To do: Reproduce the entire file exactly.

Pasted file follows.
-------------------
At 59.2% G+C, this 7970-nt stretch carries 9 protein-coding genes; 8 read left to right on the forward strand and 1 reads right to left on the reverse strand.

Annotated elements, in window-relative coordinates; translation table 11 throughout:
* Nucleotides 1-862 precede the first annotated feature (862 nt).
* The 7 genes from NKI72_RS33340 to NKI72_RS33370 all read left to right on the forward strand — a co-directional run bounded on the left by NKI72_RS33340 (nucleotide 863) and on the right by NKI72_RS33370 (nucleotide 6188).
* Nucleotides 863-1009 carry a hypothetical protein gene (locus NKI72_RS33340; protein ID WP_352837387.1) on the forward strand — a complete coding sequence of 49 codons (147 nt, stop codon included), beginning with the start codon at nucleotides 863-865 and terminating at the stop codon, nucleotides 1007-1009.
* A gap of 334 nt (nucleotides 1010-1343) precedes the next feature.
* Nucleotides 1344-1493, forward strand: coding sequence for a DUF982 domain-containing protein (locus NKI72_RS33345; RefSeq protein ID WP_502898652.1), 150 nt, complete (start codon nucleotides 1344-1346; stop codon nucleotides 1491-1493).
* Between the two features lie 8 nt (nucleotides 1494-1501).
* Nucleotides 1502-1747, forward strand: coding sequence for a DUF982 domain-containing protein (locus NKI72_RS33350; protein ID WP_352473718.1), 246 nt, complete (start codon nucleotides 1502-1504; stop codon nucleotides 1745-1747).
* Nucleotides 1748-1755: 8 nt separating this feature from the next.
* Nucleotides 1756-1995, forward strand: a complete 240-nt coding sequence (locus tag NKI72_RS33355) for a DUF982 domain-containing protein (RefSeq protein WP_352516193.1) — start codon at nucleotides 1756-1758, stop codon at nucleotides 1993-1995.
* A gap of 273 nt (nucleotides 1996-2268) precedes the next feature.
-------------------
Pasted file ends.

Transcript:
At 59.2% G+C, this 7970-nt stretch carries 9 protein-coding genes; 8 read left to right on the forward strand and 1 reads right to left on the reverse strand.

Annotated elements, in window-relative coordinates; translation table 11 throughout:
* Nucleotides 1-862 precede the first annotated feature (862 nt).
* The 7 genes from NKI72_RS33340 to NKI72_RS33370 all read left to right on the forward strand — a co-directional run bounded on the left by NKI72_RS33340 (nucleotide 863) and on the right by NKI72_RS33370 (nucleotide 6188).
* Nucleotides 863-1009 carry a hypothetical protein gene (locus NKI72_RS33340; protein ID WP_352837387.1) on the forward strand — a complete coding sequence of 49 codons (147 nt, stop codon included), beginning with the start codon at nucleotides 863-865 and terminating at the stop codon, nucleotides 1007-1009.
* A gap of 334 nt (nucleotides 1010-1343) precedes the next feature.
* Nucleotides 1344-1493, forward strand: coding sequence for a DUF982 domain-containing protein (locus NKI72_RS33345; RefSeq protein ID WP_502898652.1), 150 nt, complete (start codon nucleotides 1344-1346; stop codon nucleotides 1491-1493).
* Between the two features lie 8 nt (nucleotides 1494-1501).
* Nucleotides 1502-1747, forward strand: coding sequence for a DUF982 domain-containing protein (locus NKI72_RS33350; protein ID WP_352473718.1), 246 nt, complete (start codon nucleotides 1502-1504; stop codon nucleotides 1745-1747).
* Nucleotides 1748-1755: 8 nt separating this feature from the next.
* Nucleotides 1756-1995, forward strand: a complete 240-nt coding sequence (locus tag NKI72_RS33355) for a DUF982 domain-containing protein (RefSeq protein WP_352516193.1) — start codon at nucleotides 1756-1758, stop codon at nucleotides 1993-1995.
* A gap of 273 nt (nucleotides 1996-2268) precedes the next feature.